“This really feels like the moment all the things that The New Collectives do comes to a head…”

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Ran Xia and Charlotte Arnoux of The Arctic Group’s FRIDGE Festival

The Arctic Group presents FRIDGE Fest 2017Listen in as Ran Xia and Charlotte Arnoux, co-Artistic Directors of The Arctic Group, presenting their Fridge Festival at IRT, discuss happy autocorrect errors, finding a fridge for your fridge festival, developing your climbing skills, the beauty of limitations, serendipitous curation, “figuring it out,” and what it means to “pick a snowflake out of an avalanche.”

“…it’s putting two different groups of people onto the same platform, so they can have a conversation…”
“…and just offering space to artists that we love, and ones that we have come to love…we wanted to create the theatre festival that we never had…”

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Julie Congress, Ryan Emmons, Steven Conroy, and Enrico de Trizio of “Friends Call Me Albert”

No. 11 Productions presents FRIENDS CALL ME ALBERT, written by Zachary DesmondListen in as some of the team behind Friends Call Me Albert—performers Julie Congress and Steven Conroy, director Ryan Emmons, and musician Enrico de Trizio, all members of the ensemble of No. 11 Productions—discuss how and why puppets ended up in their play about Albert Einstein, the meaning of “bio-epic,” cross-continental collaboration, impossibility, how to integrate Einstein’s concepts into the presentation of your show, “fluidity,” using real math onstage, and how their ensemble plays together on the journey of creating their work.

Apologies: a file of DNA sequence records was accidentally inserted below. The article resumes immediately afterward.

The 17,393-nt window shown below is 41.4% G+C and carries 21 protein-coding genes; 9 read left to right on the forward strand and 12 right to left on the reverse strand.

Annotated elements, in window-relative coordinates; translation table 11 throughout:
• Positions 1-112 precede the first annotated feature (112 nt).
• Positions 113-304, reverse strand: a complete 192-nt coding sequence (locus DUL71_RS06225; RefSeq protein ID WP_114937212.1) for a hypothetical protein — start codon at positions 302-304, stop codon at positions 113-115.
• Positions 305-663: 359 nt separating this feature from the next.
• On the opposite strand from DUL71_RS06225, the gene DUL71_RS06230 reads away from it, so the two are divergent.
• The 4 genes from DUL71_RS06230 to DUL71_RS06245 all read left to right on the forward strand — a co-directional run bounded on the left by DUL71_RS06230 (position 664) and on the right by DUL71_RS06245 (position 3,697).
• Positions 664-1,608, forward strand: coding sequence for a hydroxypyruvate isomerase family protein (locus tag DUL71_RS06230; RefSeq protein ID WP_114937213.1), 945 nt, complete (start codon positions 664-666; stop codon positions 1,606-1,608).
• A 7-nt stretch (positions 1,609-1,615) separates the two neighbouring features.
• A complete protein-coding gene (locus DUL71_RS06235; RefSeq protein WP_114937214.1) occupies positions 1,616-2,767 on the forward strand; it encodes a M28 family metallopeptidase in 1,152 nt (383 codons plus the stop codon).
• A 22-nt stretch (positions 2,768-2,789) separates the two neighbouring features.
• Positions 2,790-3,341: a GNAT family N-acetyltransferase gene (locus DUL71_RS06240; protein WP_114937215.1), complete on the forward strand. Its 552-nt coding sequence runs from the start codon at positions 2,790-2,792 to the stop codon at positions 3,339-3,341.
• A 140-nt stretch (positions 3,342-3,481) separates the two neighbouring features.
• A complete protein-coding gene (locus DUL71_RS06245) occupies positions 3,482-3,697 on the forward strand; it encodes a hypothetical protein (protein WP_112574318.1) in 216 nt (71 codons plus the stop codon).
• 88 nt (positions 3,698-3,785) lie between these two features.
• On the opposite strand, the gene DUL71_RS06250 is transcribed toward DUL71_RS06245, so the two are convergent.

“…it’s like playing with gravity…”

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Chesney Snow & Rebecca Arends of “The Unwritten Law”

THE UNWRITTEN LAW, created and performed by Chesney Snow with direction and choreography by Rebecca Arends, at Dixon PlaceListen in as The Unwritten Law co-creator & performer Chesney Snow, along with co-creator, director, performer & choreographer Rebecca Arends, discuss working with collaborators who can help turn your story into art, making “something different,” microphones and music, “the magic that happens between people onstage,” American issues, and how sound and movement come together to tell this very personal story.

“…I tell people, they’re coming to see a story of America…we’re looking at black life, and I’m hoping they’ll be able to follow the journey of where we’ve come from…I don’t want to preach at people, but I would love for people to hear the story, and maybe they’ll have a different perspective on some of the things that are happening today…”

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Patrick Vermillion and Emily Jackson of “Jessica”

Sanguine Theatre Company presents JESSICA, written by Patrick Vermillion, directed by Emily JacksonListen in as two of the creators behind Sanguine Theatre Company‘s world-premiere production of Jessica—playwright Patrick Vermillion and director Emily Jackson—discuss justifying your narrative, Sanguine’s “Project Playwright” process, why their AI story focuses on the building process, confronting the truth, the morality of technology, and what makes us human.